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Say you had the following two constructors:

- (id)initWithTitle:(NSString *)title;
- (id)initWithTitle:(NSString *)title page:(NSString *)page;

The second constructor is no different from the first, except that it sets up the member variable "page".

Since it basically has to do the same thing, is there a way to call the first one from the second one to reduce code duplication, or do you have to set up a third method to do the common tasks?

I'm talking about something similar to this, though I doubt this will work:

- (id)initWithTitle:(NSString *)_title {
    if(self = [super init]) {
        self.title = _title;
    }

    return self;
}

- (id)initWithTitle:(NSString *)_title page:(NSString *)_page {
     if(self = [self initWithTitle:_title]) {
         self.page = _page;
     }

     return self;
}
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2  
@phunehehe has a better solution, but what you posted will work. –  Dave DeLong May 15 '10 at 14:30
    
Huh, I guess it will, now that I think about it. Thanks –  synic May 15 '10 at 14:54
4  
The sooner you drop the C++ terms and start using the Objective-C terms, the sooner the documentation is going to start making sense. Objective-C doesn't have constructors or member variables. It has initializers and instance variables. –  bbum May 15 '10 at 15:56

2 Answers 2

up vote 10 down vote accepted

What you are saying is weird because I'm thinking of this

- (id)initWithTitle:(NSString *)_title {
    return [self initWithTitle:_title page:nil];
}

- (id)initWithTitle:(NSString *)_title page:(NSString *)_page {
    if(self = [super init]) {
        self.title = _title;
        self.page = _page;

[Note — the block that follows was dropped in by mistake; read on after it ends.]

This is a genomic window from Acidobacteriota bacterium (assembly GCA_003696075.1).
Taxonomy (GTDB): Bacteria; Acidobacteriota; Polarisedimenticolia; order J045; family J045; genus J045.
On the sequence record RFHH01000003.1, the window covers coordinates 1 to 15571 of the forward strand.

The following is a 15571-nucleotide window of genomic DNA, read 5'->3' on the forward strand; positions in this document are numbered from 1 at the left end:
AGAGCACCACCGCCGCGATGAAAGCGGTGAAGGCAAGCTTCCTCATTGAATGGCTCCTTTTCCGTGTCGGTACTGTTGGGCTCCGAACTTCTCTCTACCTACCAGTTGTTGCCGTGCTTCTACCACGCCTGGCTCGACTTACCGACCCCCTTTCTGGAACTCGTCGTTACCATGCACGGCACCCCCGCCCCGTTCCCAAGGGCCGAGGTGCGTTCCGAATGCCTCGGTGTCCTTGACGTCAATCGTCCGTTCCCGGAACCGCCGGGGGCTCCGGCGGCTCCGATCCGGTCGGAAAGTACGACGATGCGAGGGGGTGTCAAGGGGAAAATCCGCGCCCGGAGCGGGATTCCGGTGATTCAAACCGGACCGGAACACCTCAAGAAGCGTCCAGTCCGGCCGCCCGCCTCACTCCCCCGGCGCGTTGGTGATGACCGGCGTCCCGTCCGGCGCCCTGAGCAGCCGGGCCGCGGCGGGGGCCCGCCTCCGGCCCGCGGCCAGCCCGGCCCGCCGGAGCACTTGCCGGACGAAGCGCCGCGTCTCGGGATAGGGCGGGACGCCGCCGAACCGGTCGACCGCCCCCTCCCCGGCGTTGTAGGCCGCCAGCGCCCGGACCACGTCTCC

}
    return self;
}

Doesn't it work?

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That's perfect. Thanks! –  synic May 15 '10 at 14:27

First, you don't have constructors, you have two initializers:

- (id)initWithTitle:(NSString *)title;
- (id)initWithTitle:(NSString *)title page:(NSString *)page;

As with most initializers, the goal is to setup some instance variables (not member variables).

The first step is to identify your designated initializer. In your case, it could be:

- (id)initWithTitle:(NSString *)title page:(NSString *)page;

Which means that - (id)initWithTitle:(NSString *)title; would be implemented as others have described:

- (id)initWithTitle:(NSString *)_title {
    return [self initWithTitle:_title page:nil];
}

However, I would recommend against this pattern as it makes subclassing more error prone than it should be. In subclassing, you must always override the designated initializer or you must implement a new initializer that calls the designated initializer. Obviously, the more initializers you have, the more potential for bugs in subclassing you might introduce.

Furthermore, this:

Foo *f = [[Foo alloc] initWithTitle: @"Foo!" page: nil];

Is far more clear than this:

Foo *f = [[Foo alloc] initWithTitle: @"Foo!"];

The first indicates quite specifically that you have thought about page and decided to explicitly set it to nil or otherwise rely on the class Foo to set the page reasonably. The second gives no such indication.

Both subclassing and explicit indication of intention are the primary reasons why you will find a lack of such convenience methods across Cocoa (there are some, but most are quite old -- older than when the policy really became rule).

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2  
You can't avoid the pattern when you are creating a category that introduces a new initializer and you simply want to call an existing initializer. –  Καrτhικ Aug 17 '12 at 18:24

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